The coronavirus, it appears, will be with us for some time. And that means many Americans will be caring for family members with COVID-19 at home — attempting to meet their needs while trying to avoid contracting the disease themselves.
"You want to be there for them physically and emotionally, but it's important to protect yourself, too,” cautions Jacqueline Winfield Fincher, M.D., an internal medicine physician in Thomson, Georgia, and president of the American College of Physicians (ACP).
Whether your family member has tested positive or you simply suspect that your loved one has the disease, it's important to notify her health care provider early on and then stay in close contact with the doctor for the duration of the illness, Fincher says. From there, physicians and caregivers offer the following tips for how to handle everything from fever to monitoring breathing.
Isolate the patient
The Centers for Disease Control and Prevention (CDC) recommends having the patient stay in a separate bedroom or area of the house and having him use a separate bathroom. If you have no choice but to share a bathroom, experts advise opening a window or turning on a fan to increase air circulation. Clean all surfaces after the sick family member uses it, but wait as long as possible before going in, because particles could still be airborne. (If the patient is up to it, she can minimize the risk of spreading the illness by doing the cleaning.)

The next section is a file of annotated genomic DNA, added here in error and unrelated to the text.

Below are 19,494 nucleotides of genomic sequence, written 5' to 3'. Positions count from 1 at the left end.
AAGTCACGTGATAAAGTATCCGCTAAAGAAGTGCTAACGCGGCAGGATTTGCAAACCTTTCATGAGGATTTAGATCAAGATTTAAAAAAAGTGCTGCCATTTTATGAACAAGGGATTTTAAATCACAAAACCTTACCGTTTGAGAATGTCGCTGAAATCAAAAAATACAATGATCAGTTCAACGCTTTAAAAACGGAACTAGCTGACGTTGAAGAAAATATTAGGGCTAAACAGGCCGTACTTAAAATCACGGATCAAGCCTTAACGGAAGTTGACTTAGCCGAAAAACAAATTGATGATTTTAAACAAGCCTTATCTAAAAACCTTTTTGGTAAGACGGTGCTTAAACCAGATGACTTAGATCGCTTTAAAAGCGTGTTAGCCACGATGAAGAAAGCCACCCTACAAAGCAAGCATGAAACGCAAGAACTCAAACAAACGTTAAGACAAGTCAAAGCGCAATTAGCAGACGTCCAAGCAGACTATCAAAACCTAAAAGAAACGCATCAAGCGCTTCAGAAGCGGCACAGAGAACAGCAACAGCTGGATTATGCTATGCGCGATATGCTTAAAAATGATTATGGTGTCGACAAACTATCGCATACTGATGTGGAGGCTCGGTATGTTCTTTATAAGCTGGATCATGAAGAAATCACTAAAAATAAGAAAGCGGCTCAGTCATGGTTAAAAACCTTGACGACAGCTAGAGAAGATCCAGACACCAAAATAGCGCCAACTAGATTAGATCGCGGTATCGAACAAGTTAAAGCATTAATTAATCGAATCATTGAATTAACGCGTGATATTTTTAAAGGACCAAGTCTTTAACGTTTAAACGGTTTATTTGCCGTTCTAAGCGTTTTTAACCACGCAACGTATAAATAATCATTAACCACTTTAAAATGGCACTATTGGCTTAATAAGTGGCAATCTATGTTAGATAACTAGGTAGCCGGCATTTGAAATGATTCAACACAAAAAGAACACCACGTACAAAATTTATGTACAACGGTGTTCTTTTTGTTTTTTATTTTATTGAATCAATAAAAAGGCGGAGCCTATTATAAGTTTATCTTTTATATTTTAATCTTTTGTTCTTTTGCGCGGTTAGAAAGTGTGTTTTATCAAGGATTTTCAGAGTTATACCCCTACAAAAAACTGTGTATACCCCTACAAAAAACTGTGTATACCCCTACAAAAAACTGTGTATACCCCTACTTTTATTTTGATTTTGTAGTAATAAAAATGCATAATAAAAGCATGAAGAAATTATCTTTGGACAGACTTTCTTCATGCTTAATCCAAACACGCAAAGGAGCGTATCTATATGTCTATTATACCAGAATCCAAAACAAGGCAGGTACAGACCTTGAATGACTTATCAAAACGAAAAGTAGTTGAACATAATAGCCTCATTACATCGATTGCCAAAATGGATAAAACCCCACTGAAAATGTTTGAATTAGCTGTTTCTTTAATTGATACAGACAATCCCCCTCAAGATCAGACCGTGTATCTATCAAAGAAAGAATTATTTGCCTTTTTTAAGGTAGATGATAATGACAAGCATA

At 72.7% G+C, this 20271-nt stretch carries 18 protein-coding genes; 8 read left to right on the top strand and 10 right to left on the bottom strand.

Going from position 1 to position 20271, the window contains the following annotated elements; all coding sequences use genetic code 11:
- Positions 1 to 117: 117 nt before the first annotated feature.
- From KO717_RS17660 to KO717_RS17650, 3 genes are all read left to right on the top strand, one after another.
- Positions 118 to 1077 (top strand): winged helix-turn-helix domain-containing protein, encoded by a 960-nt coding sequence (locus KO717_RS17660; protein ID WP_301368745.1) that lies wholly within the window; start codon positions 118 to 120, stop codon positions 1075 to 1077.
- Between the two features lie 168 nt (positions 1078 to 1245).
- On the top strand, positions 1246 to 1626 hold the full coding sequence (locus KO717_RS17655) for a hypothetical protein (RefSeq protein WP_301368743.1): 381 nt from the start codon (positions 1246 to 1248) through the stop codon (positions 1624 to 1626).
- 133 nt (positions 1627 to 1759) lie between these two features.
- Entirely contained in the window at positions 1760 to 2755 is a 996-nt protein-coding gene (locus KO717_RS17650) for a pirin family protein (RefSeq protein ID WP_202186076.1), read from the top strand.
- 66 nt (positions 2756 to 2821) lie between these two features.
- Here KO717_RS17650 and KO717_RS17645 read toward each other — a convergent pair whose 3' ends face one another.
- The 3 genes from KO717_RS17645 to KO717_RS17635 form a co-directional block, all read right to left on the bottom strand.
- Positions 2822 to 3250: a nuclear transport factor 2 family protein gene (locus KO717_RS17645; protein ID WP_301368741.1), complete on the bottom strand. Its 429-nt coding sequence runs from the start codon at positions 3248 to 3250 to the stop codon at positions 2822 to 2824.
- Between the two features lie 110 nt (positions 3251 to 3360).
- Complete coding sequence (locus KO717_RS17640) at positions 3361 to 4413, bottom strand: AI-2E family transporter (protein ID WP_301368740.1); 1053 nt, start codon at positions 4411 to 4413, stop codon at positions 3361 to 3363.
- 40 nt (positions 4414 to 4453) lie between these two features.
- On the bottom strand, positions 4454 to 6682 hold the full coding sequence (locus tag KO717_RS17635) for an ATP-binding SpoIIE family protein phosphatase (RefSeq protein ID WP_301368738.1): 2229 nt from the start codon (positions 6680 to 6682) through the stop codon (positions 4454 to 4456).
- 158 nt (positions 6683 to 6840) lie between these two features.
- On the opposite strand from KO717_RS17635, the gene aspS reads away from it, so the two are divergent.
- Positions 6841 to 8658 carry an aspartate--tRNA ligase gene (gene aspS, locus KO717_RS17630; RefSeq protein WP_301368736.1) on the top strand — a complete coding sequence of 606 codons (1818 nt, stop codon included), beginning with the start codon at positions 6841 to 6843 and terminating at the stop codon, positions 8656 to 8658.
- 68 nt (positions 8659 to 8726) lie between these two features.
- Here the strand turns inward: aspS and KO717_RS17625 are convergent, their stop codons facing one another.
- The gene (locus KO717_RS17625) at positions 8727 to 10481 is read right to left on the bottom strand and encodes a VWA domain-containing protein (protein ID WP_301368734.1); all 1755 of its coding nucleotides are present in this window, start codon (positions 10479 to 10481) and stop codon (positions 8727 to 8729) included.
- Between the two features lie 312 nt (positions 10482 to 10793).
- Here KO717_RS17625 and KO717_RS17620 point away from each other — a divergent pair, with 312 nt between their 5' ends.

Daniel Lewis, a family physician in Greeneville, Tennessee, who recently recovered from COVID-19, says he moved into his home's “fairly finished basement” while he was sick. “My wife would sit food at the top of the stairwell and throw me items that I needed,” he says.
Treat their rising temperature
Take the patient's temperature at least twice a day, once right when the person wakes up and then again in the afternoon or early evening, when it's likely to be slightly higher.
A regular digital thermometer under the tongue works, but if your family member is too weak to take his own temperature, you may want to consider getting an ear thermometer or an infrared forehead type, suggests Jessica Sima, a registered nurse in McHenry, Illinois. Though expensive ($35 to $100), this type provides a reading with a quick swipe across the forehead, lowering your chance of exposure.
If your loved one has a fever (defined as a temperature of 100.4 °F or above), you can offer acetaminophen (brand name Tylenol) or a nonsteroidal anti-inflammatory drug (NSAID) such as ibuprofen (Advil, Motrin) or naproxen (Aleve, Anaprox). Early reports that taking an NSAID could lead to a more severe coronavirus infection did not bear out, and the CDC now says either is safe.
Many doctors recommend starting with acetaminophen, especially older adults, because NSAIDs can raise blood pressure and increase risk of bleeding, stomach ulcers and heart failure.
Lewis notes that Tylenol didn't work to bring his fever down when he had COVID-19, so he tells his patients to use ibuprofen if acetaminophen isn't working. Fincher typically recommends alternating acetaminophen with an NSAID. But make sure you don't exceed the daily limit of each medication listed on the package, Fincher warns.
Offering a slightly warm bath or sponge bath can also help a feverish patient feel better, the CDC says.
Make sure they're hydrated
Dehydration is a risk when you have a fever, and that's especially true for COVID-19 patients, who may have a high fever for days at a time. If your family member also has the gastrointestinal issues sometimes associated with the coronavirus (such as vomiting and diarrhea), he is at even greater risk.